Edric JoonSoo, it’s been 6 months today since we walked into an office ½ a world away and your whole life changed. You knew something was up, the minute you saw us you ran into Omma’s arms and hid your face in her shoulder and waved and tried to tell us to go “bye-bye”. You wouldn’t look at us and were near tears anytime we were in the same room as you. I won’t ever forget hugging Omma dearly and trying in that hug to thank her for the hours and love that she poured into you and to promise her that you would always be loved and cared for as we stood outside the van behind the agency just before you were passed into our arms. I remember how amazed I was at your strength as those doors closed and you screamed and cried and fought to get out of my arms and back to Omma and Appa. They were the only home and love that you had ever known.
You were a brave little boy that night as we settled into our hotel room and tried to go to sleep snuggled in-between Clint and myself. We tried to keep the same routine that you had always had per what we had been told, but still everything was different. It was clear that the stress of it all got to you the next morning when you woke and realized that what you had hoped was just a bad dream was your new reality. You refused to eat anything and threw up what little was in your empty stomach. It was just easier to shut down and shut everything out which is what you did most of that day as we walked the city while you slept in the carrier. You did wake and finally eat some Ja-Jang-Meyong, and honestly after eating a plateful with you, I could eat that every day as well. The instant version and the attempt at homemade that we have since made here at home are lacking at best.
You bravely held our hands or snuggled into the carrier as we walked the Seoul and then the Tokyo airports waiting for our planes home. I saw a glimpse of your curiosity and tenacity in the Tokyo airport in the family restroom where in the course of the 5 seconds I had to take care of business you managed to push enough buttons and levers to open the door, turn on the sink, flush the toilet, turn the bidet and the shower both on. It was no surprise to me then that on the plane you managed to hit the panic button in the 2 seconds it took me to throw away your diaper in the airplane bathroom. You bravely stayed in our arms as we walked through the international arrival doors to the smiles and cheers and hugs of waiting family and friends. Your two big brothers instantly fell in love and Caedmon graciously stepped aside as the baby of the family and took on the role of big brother to you.
Edric you have been so brave, your whole world changed 6 months ago and yet you have adjusted and settled and learned the whole new norm. The food is different, the routine is different, the beds are different, the weather is different, the language is different, there is very little that is anything close to what your first 29 months were like. The first few months home you were in survival mode and did whatever you could to just get by, and I stand in awe of that. I don’t know if I could have been as strong and brave as you. In fact I know I couldn’t, as evidenced by the times that I have gotten frustrated or been less than understanding with you instead of remembering all that you have been through.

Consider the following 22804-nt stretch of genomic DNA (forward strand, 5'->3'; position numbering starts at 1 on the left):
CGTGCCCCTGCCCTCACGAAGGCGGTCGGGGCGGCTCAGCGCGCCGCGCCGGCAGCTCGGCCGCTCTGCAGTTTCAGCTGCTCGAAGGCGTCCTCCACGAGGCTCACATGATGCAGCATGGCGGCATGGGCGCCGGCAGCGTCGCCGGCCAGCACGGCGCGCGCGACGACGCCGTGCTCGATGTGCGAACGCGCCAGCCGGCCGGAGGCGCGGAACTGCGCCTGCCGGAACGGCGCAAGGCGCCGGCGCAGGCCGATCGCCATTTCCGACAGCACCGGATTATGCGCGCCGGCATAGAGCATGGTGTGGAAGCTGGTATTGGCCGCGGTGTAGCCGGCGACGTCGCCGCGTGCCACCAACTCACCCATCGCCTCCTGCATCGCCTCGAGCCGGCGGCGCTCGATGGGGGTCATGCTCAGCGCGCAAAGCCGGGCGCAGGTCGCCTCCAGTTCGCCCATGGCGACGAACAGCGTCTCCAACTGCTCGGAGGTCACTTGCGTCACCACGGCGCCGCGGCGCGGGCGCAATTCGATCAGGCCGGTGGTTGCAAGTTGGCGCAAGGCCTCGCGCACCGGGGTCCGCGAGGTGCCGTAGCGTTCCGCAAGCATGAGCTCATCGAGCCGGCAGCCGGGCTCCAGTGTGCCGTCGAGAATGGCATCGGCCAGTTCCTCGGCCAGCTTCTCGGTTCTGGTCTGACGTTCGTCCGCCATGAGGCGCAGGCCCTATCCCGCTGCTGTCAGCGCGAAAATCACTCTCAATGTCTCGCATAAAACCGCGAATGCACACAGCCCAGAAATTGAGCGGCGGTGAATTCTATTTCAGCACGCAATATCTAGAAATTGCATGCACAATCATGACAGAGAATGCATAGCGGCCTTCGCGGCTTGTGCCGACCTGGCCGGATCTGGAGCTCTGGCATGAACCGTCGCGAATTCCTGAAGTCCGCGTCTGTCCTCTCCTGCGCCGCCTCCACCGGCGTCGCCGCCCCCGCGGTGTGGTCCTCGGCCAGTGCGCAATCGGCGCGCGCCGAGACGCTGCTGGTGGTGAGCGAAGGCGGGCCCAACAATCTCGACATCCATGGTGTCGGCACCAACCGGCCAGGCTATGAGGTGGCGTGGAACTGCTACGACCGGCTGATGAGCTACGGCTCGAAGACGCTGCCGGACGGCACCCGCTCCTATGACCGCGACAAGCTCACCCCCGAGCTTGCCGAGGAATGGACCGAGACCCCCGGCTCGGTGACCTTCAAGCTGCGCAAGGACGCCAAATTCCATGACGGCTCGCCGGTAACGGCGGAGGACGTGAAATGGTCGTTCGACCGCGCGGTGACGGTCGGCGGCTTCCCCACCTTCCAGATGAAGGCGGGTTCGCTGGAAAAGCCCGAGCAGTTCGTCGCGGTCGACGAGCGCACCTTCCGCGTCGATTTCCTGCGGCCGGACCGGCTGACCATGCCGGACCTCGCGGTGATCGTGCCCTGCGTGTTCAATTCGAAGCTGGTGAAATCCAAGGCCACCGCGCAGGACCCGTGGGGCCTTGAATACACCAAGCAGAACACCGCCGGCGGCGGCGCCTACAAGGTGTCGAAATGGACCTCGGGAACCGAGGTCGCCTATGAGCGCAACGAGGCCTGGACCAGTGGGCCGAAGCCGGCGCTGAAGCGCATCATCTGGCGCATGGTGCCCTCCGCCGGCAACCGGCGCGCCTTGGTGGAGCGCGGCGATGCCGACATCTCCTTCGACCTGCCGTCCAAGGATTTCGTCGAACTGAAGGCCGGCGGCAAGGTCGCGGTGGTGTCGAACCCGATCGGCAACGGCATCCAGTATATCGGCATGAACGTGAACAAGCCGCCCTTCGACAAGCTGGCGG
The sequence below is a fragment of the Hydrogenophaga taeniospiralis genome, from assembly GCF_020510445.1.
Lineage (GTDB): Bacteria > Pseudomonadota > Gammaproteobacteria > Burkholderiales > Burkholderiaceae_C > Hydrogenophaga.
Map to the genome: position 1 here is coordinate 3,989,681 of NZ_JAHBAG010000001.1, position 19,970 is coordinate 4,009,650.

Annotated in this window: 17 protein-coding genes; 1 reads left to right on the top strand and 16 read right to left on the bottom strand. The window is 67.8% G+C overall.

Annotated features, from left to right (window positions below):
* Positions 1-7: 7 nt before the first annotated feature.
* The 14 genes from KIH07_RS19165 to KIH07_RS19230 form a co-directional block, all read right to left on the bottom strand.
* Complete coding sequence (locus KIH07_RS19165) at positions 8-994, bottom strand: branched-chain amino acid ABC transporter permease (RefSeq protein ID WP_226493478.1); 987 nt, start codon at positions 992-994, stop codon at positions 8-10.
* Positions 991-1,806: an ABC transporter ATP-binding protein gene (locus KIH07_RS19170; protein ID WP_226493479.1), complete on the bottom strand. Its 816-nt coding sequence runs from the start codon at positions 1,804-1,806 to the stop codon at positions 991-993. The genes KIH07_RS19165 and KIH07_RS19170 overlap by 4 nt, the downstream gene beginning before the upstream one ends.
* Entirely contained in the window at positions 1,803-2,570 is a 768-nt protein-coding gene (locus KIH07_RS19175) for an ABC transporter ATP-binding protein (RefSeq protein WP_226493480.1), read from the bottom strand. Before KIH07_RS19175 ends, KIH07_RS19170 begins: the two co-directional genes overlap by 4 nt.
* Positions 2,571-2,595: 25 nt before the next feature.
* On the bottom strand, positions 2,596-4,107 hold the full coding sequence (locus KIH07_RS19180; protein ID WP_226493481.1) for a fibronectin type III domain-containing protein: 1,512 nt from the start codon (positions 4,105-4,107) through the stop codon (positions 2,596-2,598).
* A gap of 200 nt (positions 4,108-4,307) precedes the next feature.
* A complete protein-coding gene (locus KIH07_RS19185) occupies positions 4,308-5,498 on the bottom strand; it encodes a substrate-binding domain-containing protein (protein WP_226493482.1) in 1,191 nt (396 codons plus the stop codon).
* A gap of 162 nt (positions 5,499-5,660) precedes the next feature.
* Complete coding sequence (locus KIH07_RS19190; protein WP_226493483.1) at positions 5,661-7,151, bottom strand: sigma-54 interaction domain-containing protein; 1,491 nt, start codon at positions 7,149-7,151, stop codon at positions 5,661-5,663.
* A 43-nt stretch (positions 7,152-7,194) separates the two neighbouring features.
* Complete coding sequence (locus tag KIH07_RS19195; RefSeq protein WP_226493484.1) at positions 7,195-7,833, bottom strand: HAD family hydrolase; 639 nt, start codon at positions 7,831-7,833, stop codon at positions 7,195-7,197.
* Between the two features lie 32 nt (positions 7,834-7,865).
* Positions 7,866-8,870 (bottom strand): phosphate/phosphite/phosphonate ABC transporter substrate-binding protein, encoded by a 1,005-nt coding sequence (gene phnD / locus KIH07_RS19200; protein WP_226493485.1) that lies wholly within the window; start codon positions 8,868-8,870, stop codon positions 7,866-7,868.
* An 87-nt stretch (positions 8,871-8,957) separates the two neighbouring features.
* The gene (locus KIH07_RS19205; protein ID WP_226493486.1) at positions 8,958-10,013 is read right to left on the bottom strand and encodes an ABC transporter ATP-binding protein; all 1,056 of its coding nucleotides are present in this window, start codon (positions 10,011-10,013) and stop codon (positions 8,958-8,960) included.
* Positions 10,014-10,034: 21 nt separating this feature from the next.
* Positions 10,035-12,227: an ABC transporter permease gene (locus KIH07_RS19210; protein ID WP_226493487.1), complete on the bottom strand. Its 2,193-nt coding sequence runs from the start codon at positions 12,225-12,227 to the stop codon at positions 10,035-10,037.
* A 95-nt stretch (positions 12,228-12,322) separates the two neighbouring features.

In the last few months we have seen you and felt you go from survival mode to actually living and thriving and just being you. A corner was turned, and actually probably many corners have been turned. And what a little ball of energy, spunk, tenacity, and laughter you are. There is no question about it, you are going to keep us on our toes. You have two older brothers and so we are kind of use to the “boy way” of doing life, but you take that and amplify it to the extreme. There is nothing that you aren’t willing to try and will likely conquer. I have told Clint “I think he is able to climb straight up a flat wall” and today you almost proved me right in that as you latched onto a newly hung hook (meant to hang costumes on) and dead lifted yourself up the wall. Sweet boy I do believe we may become good friends with the local orthopedic doctors because there is yet to be something too high that you aren’t willing to jump off of, or attempt to climb. We now look at objects and ask ourselves “do you think Edric will try and climb that?”. The answer is usually yes, as demonstrated the other night when we caught you after lights out having climbed up the side of the bunk bed without the ladder (we learned long ago to take that out of the room at bedtime so you wouldn’t hand from it upside down when you were suppose to be going to bed). I just shake my head and smile and say a prayer of thanks that at least this time we weren’t headed to the ER.
You are full of life and spunk and love to be tickled and often ask us “tickle tickle?”. And while your words are still few, you are working on those and bravely taking on this new life. And even though I joke about your craziness, you are also a big cuddler and love to snuggle in and read a book and just be near. Hugs and messy kisses are a part of our lives now with you. It is sweet to watch you tell your brothers “sorry” and rub their backs as you say it, the same way we rubbed your back and said “I’m sorry” those first few weeks each night as you cried yourself to sleep.
And so sweet Edric JoonSoo, the bravest boy I know, it’s been 6 months. They’ve been hard, there’s no denying that, but they have been sweet and you have taught me a lot, and been so brave and so strong in the midst of everything. Thank you for learning to love me, despite all the mistakes I have made along the way, as your mommy. I am so blessed to call you my son, and hand in hand we will continue to walk this road together. Maybe though, along the way, can we learn to not try and ride the chickens like horses? And to keep our ER visits to a minimum? I love you sweet boy.